A former content moderator is suing Google-owned
after she allegedly developed depression and symptoms associated with post-traumatic stress disorder from repeatedly watching videos of beheadings, child abuse and other disturbing content.
"She has trouble sleeping and when she does sleep, she has horrific nightmares. She often lays awake at night trying to go to sleep, replaying videos that she has seen in her mind," says the lawsuit, which was filed in a California superior court on Monday. The former moderator also can't be in crowded places because she's afraid of mass shootings, suffers from panic attacks and has lost friends because of her anxiety. She also has trouble being around kids and is now frightened to have children, according to the lawsuit.
The proposed class-action lawsuit accuses YouTube of violating California law by failing to provide a safe workplace for content moderators and not doing enough to safeguard their mental health. Moderators spend more than four hours a day reviewing graphic video content because YouTube is "chronically understaffed," the suit says. These long hours run afoul of YouTube's best practices, according to the lawsuit. Workers are required to review "between 100 and 300 pieces of content per day with an error rate of two to five percent," creating stress and increasing the risk that content moderators develop psychological trauma from the job, according to the lawsuit.
The former moderator, who isn't named, is seeking medical treatment, compensation for the trauma she suffered and the creation of a YouTube-funded medical monitoring program that would screen, diagnose and treat content moderators.
She worked at YouTube through the staffing agency Collabera in an office in Austin, Texas, from January 2018 to August 2019. Collabera and YouTube didn't immediately respond to requests for comment.
During her time on the job, the worker saw thousands of disturbing videos that showed graphic images such as people eating from a smashed open skull, school shootings with dead children, a fox being skinned alive and a person's head getting run over by a tank, the lawsuit said. She suffered psychological trauma from the job and paid out of pocket to get treatment, according to the lawsuit.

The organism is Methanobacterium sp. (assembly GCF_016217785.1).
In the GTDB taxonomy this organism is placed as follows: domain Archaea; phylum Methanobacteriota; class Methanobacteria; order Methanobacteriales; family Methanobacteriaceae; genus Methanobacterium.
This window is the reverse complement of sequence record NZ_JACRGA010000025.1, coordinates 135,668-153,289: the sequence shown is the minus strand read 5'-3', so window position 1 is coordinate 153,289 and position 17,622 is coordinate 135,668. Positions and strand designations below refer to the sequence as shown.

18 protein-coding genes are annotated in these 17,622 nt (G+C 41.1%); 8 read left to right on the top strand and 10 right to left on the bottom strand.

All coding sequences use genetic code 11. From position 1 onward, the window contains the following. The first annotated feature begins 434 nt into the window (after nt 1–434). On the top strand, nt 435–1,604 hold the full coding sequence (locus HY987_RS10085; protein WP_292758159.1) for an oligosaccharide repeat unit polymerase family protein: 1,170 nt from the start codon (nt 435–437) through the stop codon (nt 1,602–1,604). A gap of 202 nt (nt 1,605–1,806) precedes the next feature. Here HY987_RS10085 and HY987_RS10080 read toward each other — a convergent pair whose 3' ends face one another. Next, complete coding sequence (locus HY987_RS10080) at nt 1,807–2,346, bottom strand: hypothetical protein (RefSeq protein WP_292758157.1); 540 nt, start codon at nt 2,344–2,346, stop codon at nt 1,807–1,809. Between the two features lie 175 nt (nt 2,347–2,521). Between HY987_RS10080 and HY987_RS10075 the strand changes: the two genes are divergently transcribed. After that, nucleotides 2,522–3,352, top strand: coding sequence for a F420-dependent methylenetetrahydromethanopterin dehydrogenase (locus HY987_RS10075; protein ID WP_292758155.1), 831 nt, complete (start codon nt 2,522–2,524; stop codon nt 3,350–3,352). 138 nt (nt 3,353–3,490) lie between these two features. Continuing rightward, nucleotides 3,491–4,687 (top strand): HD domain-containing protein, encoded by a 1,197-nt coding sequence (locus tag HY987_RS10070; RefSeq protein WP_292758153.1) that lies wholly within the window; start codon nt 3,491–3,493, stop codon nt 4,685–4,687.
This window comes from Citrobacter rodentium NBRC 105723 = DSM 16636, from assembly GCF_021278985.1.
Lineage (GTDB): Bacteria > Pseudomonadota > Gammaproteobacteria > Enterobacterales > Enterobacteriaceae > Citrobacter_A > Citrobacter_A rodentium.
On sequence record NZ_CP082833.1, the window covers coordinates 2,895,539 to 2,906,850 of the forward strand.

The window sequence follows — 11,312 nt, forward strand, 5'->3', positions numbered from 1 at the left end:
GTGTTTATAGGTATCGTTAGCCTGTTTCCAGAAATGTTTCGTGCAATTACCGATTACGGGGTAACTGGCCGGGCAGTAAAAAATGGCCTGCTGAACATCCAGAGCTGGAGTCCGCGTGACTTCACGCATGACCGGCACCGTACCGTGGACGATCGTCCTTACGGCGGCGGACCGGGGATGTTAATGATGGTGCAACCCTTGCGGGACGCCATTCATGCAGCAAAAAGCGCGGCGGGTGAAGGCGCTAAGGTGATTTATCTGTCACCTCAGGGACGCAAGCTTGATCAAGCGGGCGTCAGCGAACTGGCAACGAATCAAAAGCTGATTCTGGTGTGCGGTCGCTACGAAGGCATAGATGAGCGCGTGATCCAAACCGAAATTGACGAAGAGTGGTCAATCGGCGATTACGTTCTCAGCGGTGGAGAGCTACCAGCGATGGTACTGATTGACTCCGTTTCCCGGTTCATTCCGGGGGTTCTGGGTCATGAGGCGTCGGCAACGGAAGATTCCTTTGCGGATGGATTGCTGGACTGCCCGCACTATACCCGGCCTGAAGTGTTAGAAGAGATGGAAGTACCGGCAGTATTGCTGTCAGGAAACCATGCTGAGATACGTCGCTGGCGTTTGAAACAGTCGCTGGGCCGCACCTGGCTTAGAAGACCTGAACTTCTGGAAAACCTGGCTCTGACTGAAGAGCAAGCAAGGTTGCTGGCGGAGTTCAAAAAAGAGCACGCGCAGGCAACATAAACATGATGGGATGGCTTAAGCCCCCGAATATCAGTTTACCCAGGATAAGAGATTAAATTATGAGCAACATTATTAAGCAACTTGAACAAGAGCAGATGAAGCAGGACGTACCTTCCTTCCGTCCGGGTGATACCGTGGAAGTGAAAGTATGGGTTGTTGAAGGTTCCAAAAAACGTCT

YouTube, like other tech companies such as
and Twitter, rely on both technology and humans to review posts and videos that could violate their rules against violence, hate speech and other offensive content. More contract workers are speaking out about the toll this job takes on their mental health because they're constantly exposed to graphic content.
At the same time, tech companies are under more pressure to combat hate speech and misinformation head of the US presidential election in November.
Joseph Saveri Law Firm, which also filed a 2018 lawsuit on behalf of moderators who reviewed Facebook content, is representing the former YouTube content moderator. In May, Facebook agreed to pay $52 million to content moderators as part of a settlement.
An unsafe work environment
The lawsuit against YouTube alleges the company failed to adequately inform potential content moderators about the negative impact the job could have on their mental health and what it involved. Prospective moderators are told they might be required to review graphic videos but don't get more details about the job or its potential impact on their mental health.
During training, workers aren't told how to assess their reactions to graphic videos, and YouTube doesn't ease moderators into the job "through controlled exposure with a seasoned team member followed by counseling sessions," according to the lawsuit.
Content moderators are told they could step out of the room when YouTube is showing them graphic videos during training, but these workers are afraid they will lose their jobs if they do so. That's because they have to pass a test in which they have to determine whether certain content violates YouTube's rules.
YouTube also didn't do enough to provide support for these employees after they started their job, according to the lawsuit. The company allows workers to speak with wellness coaches, but the coaches don't have medical expertise and aren't available to moderators who work at night.
The ex-moderator who is suing YouTube sought the advice of a wellness coach in 2018 after she felt traumatized by a video she reviewed. The coach recommended the worker take illegal drugs and didn't provide any resilience training or ways to cope with her symptoms, according to the lawsuit. Another coach told a content moderator to just "trust in God." The Human Resources department also didn't provide content moderators with any help and YouTube requires workers to sign non-disclosure agreements, making it harder for them to talk about their problems.
Tech companies can also blur graphic images, mute audio or decrease their size to limit the negative impacts viewing offensive content can have on moderators but YouTube failed to provide these technological safeguards, according to the lawsuit.
The lawsuit alleges that YouTube is strictly liable for the harms caused to content moderators because the work is "abnormally dangerous." The lawsuit also accuses YouTube of negligent behavior and of providing "unsafe equipment," making the company responsible for the damages even though content moderators are contract workers.
If content moderators choose to leave their jobs, they'll lose their pay and health benefits.
"Content Moderators were left with a Hobbesian's choice -- quit and lose access to an income and medical insurance or continue to suffer in silence to keep their job," the lawsuit states.